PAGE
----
I’m going to make an admission that might make you gasp. I hate reading to my kids at bedtime.
I do. I hate it. I don’t hate reading to my kids, I love reading to them at other times in the day, I just hate doing it at bedtime. To be completely honest (I mean, I’ve already admitted to being a monster), by the time I wrangle my six-year-old into PJs, get him into bed and settled down, I’m exhausted and frustrated and all I’m thinking about is getting him to go to sleep so I can chill.
I don’t feel like being a narrator. I don’t feel like holding the book, I don’t feel like doing funny voices, I don’t feel like waiting for forty-seven hours while he chooses a book, I’m just done and he needs to sleep. But is that fair to him? Isn’t having bedtime stories a right of passage? And so enters that familiar battle between self-care and mom guilt.
Then I discovered the miracle of bedtime story podcasts. What? I can delegate this job to someone else – someone who is a far better narrator than I am anyway? This discovery has been a game-changer. Now, instead of me begrudgingly and with frustration rushing through a book, or skipping it and feeling bad, we lay down in the dark and listen to a story together.
The Awesome Benefits of Bedtime Podcasts
Even beyond the lack of frustration, there are advantages to these podcasts. There are no pictures, for one. Why is that an advantage? Because they can be listened to in total darkness, which helps my son chill out and relax, preparing for sleep. He falls asleep much faster after a podcast story in the dark than a picture book in the light. Plus, the lack of pictures encourages him to use his imagination, preparing him for the novels he is nearly ready to start reading.
There’s also the time factor. I can see how long it is going to take for the story to be done. You can’t always tell with a picture book, but with a podcast episode, it’s right there. Need a faster bedtime? Choose a five-minute story. Have more time? Go with one that’s half an hour. I even use this ability as an incentive for getting ready for bed faster.
Of course, these podcasts don’t take the place of reading to my child, there is still a lot of value in sitting down and sharing a book we can hold in our hands and marvel at the illustrations – but they have been a God-send for bedtimes.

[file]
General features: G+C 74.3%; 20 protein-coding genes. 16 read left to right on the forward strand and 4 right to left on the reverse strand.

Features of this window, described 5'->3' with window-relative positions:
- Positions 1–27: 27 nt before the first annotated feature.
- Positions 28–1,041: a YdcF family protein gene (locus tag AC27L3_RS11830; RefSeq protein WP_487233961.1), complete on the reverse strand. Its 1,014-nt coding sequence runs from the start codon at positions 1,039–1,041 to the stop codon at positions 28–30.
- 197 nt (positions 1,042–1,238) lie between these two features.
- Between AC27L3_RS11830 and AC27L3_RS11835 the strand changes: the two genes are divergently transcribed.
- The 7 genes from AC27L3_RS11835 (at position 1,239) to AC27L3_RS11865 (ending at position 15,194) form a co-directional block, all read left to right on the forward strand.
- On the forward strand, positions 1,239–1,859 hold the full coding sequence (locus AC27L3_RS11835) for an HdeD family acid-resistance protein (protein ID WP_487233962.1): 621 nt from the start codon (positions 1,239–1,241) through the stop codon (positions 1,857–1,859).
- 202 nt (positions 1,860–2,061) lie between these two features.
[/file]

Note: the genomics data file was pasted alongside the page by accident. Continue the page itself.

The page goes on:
Some of our favourite podcasts for kids:
What If World
This is our hands-down favourite. The premise is simple and brilliant: Narrator and creator, Mr. Eric, has kids call in or email with something they like and a “what if” question, like, “What if Legos were alive?” or, “What if kids were nocturnal?”, and then he creates a story using this information. Mr. Eric is a truly gifted narrator, creating unique voices for each character, compelling stories, and even some subtle pop culture references for the parents. This is the one my son requests most often, and with good reason.
Little Stories for Tiny People
These stories vary more widely in length, making it a great choice if you are looking for a quick story or longer experience. Some of them include a moral lesson, like “The Robot Who Had Feelings”, and some are just fun. This podcast is narrated with a soft voice, making it a good choice for bedtime.
As the name suggests, these are kid-friendly biographies and history lessons. They include high-profile people like Martin Luther King Jr. and Dian Fossey, the histories of holidays, current celebrities, events, wonders of the world – anything or anyone who has a back story. This podcast is full of great information – and it’s a little less animated than the fiction podcasts, making it a good wind-down for bedtime. I like this one because it is engaging enough for my son to want to listen to it, but monotonous enough that he sometimes falls asleep listening.
Many of the stories in this podcast are rooted in folk tales around the world. “The Love Potion” is based on an Ethiopian fable, “The Great Pooka Rescue” comes from Irish lore, “One of Us” is a story about an old Turkish proverb and more. Also included are takes on more familiar classic stories, such as “Peter Rabbit” and “Snow White.”
Be Calm on Ahway Island
This podcast combines stories with meditation. Admittedly, my son caught on to the trick with this one, and prefers the straight stories; but if meditation and mindfulness is something your child enjoys, this is a great chance to practice it alongside entertaining stories.